It’s hard to believe the season is almost over. Well, I have plenty of pictures that I need to get posted. Kim has them on her laptop. I’ll have to get them from her.

3rd Tip

Wow, I was given a tip today for helping someone with their luggage. (Keith, the bass player of Hot Damn Band, a group that stayed here playing the Woods wedding. They were also wedding guests as well.) Twice, and only twice before, I was offered a tip but I turned down the first one saying, “I’m the owner. It’s not necessary.” Well, thinking that that made the person feel bad, I accepted this one.

BTW, The second one was from an employee who came to eat here and I waited on her and her family. She, a young High School kid, gave me a fiver. Well, this tip was also a fiver. She snuck back in and put it on the table. I had been waiting on her. I thought it was very cute and so spent it in Bar Harbor.

Speaking of tips, this is important so listen up. The service charge that we charge is NOT a tip for the staff. That is, it doesn’t increase as the number of guests increase. Their salary stays the same no matter how many guests are here. What the service charge does is allows us to give slightly higher salaries to our staff. This helps us retain good people and give you the quality service that you desire.

Because of the confusion surrounding the service charge, that is, people don’t know if they should tip, we are thinking about rolling in the service charge into the price of the workshop in 2007. So, if you see the price of the workshop spike in 2007, don’t worry, it’s just us rolling in the service charge.

We are rolling in the service charge next year for inn (only) guests. We’re thinking about rolling the service charge in for the art workshops later.

If you have any questions, well, please ask us. The reason for this entry in the blog is that the Brommer workshop brought this to a head. They were very confused about what the service charge was about. So, I told them exactly what I just put above. John got more tips this week than almost any other and he is happy. He got is lovely cards, which he appreciates, and the tips which he needed. Kris got some as well as did Kimberly and housekeeping.

So, remember, it’s up to you whether you tip and how much. The most important thing is to enjoy your stay and your workshop with us.

Lima beans, a true story


Well, this crowd had a real lima bean dichotomy. What does that mean, 1/2 the class love lima beans and half the class hate lima beans. OK. Maybe not that bad. 1/3 loves, 1/3 hates, 1/3 will eat anything. πŸ˜‰

Well, what does that mean? That means, more lima beans for everyone.

InnSane is the word

Well, Kim is in New Hampshire, Manchester, as a matter of fact, where my aunt and uncle live, unless they are at the coast.

Kim is at a Fiber Art Convention and having a great time. She’s handing out fiber art brochures for next years classes. We are already getting responses from the Manchester fiber arts people. Can you beat that. They are very enthusiastic about coming here.

Don’t forget, we are taking enrollments for all classes starting NOW! Lots of people have already signed up.

Is this August?

54 degrees this morning. It’ll probably get back up to 70 or maybe 75. Let me tell you. The kitchen was 70 degrees this morning.

Put it on my tab

Well, a funny thing happened on the way to the dinner table. Sandra bought everyone wine. She bought 4 bottle of our muscadet and we served it to everyone. The next night, the Brommers did the same, depleting our muscadet. And tonight Les is buying 4 bottles of the Yellow Tail chardonnay.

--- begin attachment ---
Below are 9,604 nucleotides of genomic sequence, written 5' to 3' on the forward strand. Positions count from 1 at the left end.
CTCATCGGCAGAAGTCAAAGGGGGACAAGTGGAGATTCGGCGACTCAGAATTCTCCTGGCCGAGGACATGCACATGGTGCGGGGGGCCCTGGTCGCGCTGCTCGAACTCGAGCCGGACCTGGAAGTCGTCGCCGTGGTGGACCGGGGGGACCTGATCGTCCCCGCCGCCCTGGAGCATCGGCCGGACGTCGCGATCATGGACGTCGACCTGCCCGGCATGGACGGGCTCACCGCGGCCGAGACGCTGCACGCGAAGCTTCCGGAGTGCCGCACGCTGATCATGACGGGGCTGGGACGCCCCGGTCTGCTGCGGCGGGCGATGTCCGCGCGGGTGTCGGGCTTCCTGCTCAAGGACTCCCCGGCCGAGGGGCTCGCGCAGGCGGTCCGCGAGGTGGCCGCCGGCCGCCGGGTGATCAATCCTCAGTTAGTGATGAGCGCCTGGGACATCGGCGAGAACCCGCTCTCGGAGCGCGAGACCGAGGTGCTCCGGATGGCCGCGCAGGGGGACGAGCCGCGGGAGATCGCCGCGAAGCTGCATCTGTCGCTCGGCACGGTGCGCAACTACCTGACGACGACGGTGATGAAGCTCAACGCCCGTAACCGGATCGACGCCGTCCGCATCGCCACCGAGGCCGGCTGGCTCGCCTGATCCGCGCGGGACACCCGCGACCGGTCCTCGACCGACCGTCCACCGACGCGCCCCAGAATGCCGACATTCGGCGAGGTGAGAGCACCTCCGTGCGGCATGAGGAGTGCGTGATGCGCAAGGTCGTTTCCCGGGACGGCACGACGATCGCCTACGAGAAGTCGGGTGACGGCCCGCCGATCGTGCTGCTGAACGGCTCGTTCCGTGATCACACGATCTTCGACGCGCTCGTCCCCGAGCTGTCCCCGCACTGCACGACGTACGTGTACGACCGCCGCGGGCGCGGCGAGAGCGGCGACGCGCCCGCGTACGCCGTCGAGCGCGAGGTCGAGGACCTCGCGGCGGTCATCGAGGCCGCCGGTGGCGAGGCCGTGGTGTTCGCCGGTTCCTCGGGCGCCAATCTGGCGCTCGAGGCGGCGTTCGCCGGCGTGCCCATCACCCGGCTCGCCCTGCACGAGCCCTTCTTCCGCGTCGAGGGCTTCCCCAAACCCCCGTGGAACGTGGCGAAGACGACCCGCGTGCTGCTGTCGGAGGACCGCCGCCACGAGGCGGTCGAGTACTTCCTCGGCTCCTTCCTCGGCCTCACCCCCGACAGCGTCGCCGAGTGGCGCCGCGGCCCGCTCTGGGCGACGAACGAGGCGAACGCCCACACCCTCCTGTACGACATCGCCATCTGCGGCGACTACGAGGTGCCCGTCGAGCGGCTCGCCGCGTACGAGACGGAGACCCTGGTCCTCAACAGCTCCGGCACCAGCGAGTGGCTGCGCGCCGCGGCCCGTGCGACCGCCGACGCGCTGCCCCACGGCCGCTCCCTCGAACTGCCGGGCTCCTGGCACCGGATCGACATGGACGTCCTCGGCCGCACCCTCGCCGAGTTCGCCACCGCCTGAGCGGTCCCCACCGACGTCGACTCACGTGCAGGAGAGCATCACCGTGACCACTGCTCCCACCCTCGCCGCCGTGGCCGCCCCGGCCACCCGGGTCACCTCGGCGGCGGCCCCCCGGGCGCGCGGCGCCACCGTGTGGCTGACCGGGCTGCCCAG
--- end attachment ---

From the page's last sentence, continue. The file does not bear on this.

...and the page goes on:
Don’t that beat all?

Service Charge

As you all know by now, we are following the tradition of Tish and Eliott, the previous owners, of charging a service charge.

That service charge allows us to pay a slightly higher salary to our employees. What it isn’t is a tip. That is, if there are more people who stay, the employees don’t get more money. It isn’t sliding.

Rather, it allows us to hire and retain better people. So you have service at breakfast, lunch and dinner as well as stay in the cleanest, neatest and best kept inn in the area and probably in the USA.

However, people find this confusing. So, we are going to roll in the service charge into the new rates for lodging guests first. That is, the B&B folks. However, the art workshops people have expressed that they would like for us to roll it in for them. We may not do this next year but perhaps in 2007. We don’t want to change too much what the Dalton’s did.

What do you think? Comments welcome on this.

The Brommer Workshop has begun

It’s a great group of people. Loads of fun. We have some returnees. Josie, Gail to name a few.

They loved the broccoli and cheese dish so as part of orientation, I gave the recipe. It’s easy.

Cook broccoli spears. Lay them in a casserole dish. Then mix cheese, your fav, about 1 cup for 10 spears, with Worcestershire , soy, pepper and then spread that over the broccoli. I used gorgonzola and other hard cheese including some cheddar. Then put Italian bread crumbs over that and then put butter on top of the bread crumbs. Back at 400 for 40 mins and let rest for 10 before serving.


Well, it’s warm and it’s raining again. It’s a bit humid as well.

“Bond, James Bond,” how did I wind up in Malaysia?

A country of southeast Asia consisting of the southern Malay Peninsula and the northern part of the island of Borneo. Malays probably moved into the penisula c. 2000 B.C., eventually reaching northern Borneo and displacing the indigenous Dayaks. Europeans arrived in the 16th century. By the 20th century Great Britain had established protectorates throughout the lower peninsula, which later formed the Union (1946) and then the Federation (1948) of Malaya. Gaining independence in 1957, it joined with Singapore, Sabah, and Sarawak to become the Federation of Malaysia in 1963. Singapore gained independence separately in 1965. Kuala Lumpur is the capital and the largest city. Population: 19,489,000.

But that tells me nothing of the weather in Malaysia.

Updated: 5:00 AM MYT on August 15, 2005
Observed at Kuala Lumpur, Malaysia (History)
Elevation: 72 ft / 22 m
75 Β°F / 24 Β°C
Mostly Cloudy
Humidity: 89%
Dew Point: 72 Β°F / 22 Β°C
Wind: Calm
Pressure: 29.80 in / 1009 hPa
Visibility: 6.2 miles / 10.0 kilometers
UV: 0 out of 16
Clouds (AGL): Few 3000 ft / 914 m
Scattered Clouds 14000 ft / 4267 m
Mostly Cloudy 28000 ft / 8534 m

Ah, that’s better. Now Ursula, we’re off to rid the world of Dr. No.